Silver Spoon or Legacy?

In the fast-paced world of NASCAR, talent and tenacity are the cornerstones of success. Yet, a persistent narrative circulates among a faction of fans, dismissing certain drivers as “Silver Spoons” and attributing their achievements solely to their famous lineage.

Chase Elliott is the son of the legendary Bill Elliott. A random sampling of Chase’s accomplishments includes championships in the Xfinity Series and Cup Series. He’s also won the Blizzard Series, the National Super Late Model Championship, races in the SXR Series, the Snowball Derby, and much, much more.

Austin Dillon is the grandson of RCR team owner Richard Childress. His accolades have included championships in the Truck Series and Xfinity Series, plus he has a coveted Daytona 500 win under his belt.

Harrison Burton is the son of retired racer and now NBC commentator Jeff Burton. Prior to his debut in Cup, his racing experience included Quarter Midgets, Super Late Models, and racing in the K&N Pro Series, ARCA, and the Trucks and Xfinity Series.

And then there’s Austin Cindric, son of Tim Cindric, president of Penske Racing. Austin’s prior racing experience is so varied and lengthy that it’s impossible to list it all here. However, just a few of those accomplishments have included an Xfinity Series Championship, a Daytona 500 win, a bronze medal in the X Games, being the youngest development driver for Ford, racing in IMSA, Global RallyCross, ice racing, and much more.

Yet, despite all this, all four are too familiar with the term ‘Silver Spoon’. These drivers began their racing journeys at tender young ages, earning accolades across numerous series before ascending to NASCAR’s Cup Series and proving that their places were hard-earned, not handed to them on a silver platter.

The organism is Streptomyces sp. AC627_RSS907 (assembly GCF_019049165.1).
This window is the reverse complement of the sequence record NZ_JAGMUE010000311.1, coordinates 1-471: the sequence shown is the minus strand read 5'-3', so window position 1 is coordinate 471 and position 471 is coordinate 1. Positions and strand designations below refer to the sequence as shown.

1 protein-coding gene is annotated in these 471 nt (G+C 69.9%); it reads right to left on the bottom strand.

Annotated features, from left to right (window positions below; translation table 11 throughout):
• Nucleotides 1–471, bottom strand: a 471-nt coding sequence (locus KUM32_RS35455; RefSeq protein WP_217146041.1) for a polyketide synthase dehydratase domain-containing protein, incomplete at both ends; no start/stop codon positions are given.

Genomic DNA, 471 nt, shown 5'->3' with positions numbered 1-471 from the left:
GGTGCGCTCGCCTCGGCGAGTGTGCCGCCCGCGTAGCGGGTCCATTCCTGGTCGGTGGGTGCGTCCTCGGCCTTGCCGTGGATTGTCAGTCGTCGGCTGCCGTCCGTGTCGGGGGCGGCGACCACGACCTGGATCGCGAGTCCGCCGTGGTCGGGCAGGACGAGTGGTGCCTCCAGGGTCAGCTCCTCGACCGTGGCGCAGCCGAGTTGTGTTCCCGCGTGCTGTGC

But jaded motorsports fans are quick to label and dismiss, all too conveniently forgetting that NASCAR was built on the bedrock of family. Four generations of Pettys have raced in NASCAR⁠—Lee, Richard, Kyle, and Adam—in that order as the legacy ran from father to son. Ned and Dale Jarrett, Dale Earnhardt Sr. and Dale Jr., Dave and Ryan Blaney, and Joe and John Hunter Nemechek are also highly celebrated father-and-son racers. And let’s not forget the famous brothers that have raced, including Bobby and Donnie Allison, Darrell and Michael Waltrip, Bobby and Terry Labonte, Rusty and Kenny Wallace, and Kurt and Kyle Busch.

Yes, there’s no denying that family ties run deep in the sport’s history. Yet, the ‘Silver Spoon’ narrative selectively targets only a few, overlooking the legacy of family that has always been a part of NASCAR’s fabric. And it becomes worse when the driver is having an off-season, despite that slumps in any sport are commonplace. Even 7-time champion Jimmie Johnson went winless in his final year, as did the legendary Dale Earnhardt Jr. and Kevin Harvick. For that matter, current champion Ryan Blaney went winless for points-paying races throughout 2022. Off years are all part of the sport, but fans are merciless when it happens. And if the driver happens to be the son of a former racer, they’re automatically labeled as a Silver Spoon.

Kevin Harvick’s son Keelan, Kyle Busch’s son Brexton, and Joey Logano’s son Hudson have all begun their foray into their own racing journeys, following in the tire tracks of their fathers. Will they too be subjected to the Silver Spoon criticism? Or will fans eventually acknowledge that legacy and lineage are integral to NASCAR, just as they are in any family business?

From medicine to law and from teaching to acting, countless professionals follow in their parent’s footsteps, not due to privilege but because of exposure and a genuine passion for what they have watched and admired as they grew up. They still endure rigorous training and demonstrate unwavering commitment to reaching the pinnacle of their professions. The same is true for these NASCAR drivers, who have navigated long and arduous roads, demonstrating resilience, skill, and a profound love for racing.

So, why the selective skepticism? Why the dismissal of their dedication and prowess? It’s time for fans to reexamine their biases and celebrate the rich tapestry of family legacy that defines NASCAR. The next time the “Silver Spoon” description surfaces, let’s remember the Pettys, the Earnhardts, the Waltrips and Allisons, and countless other families who have made NASCAR what it is today. After all, family and legacy aren’t just a part of NASCAR; they are its heartbeat.

By Laurie White
Driver photos by Jett White, taken during various driver intros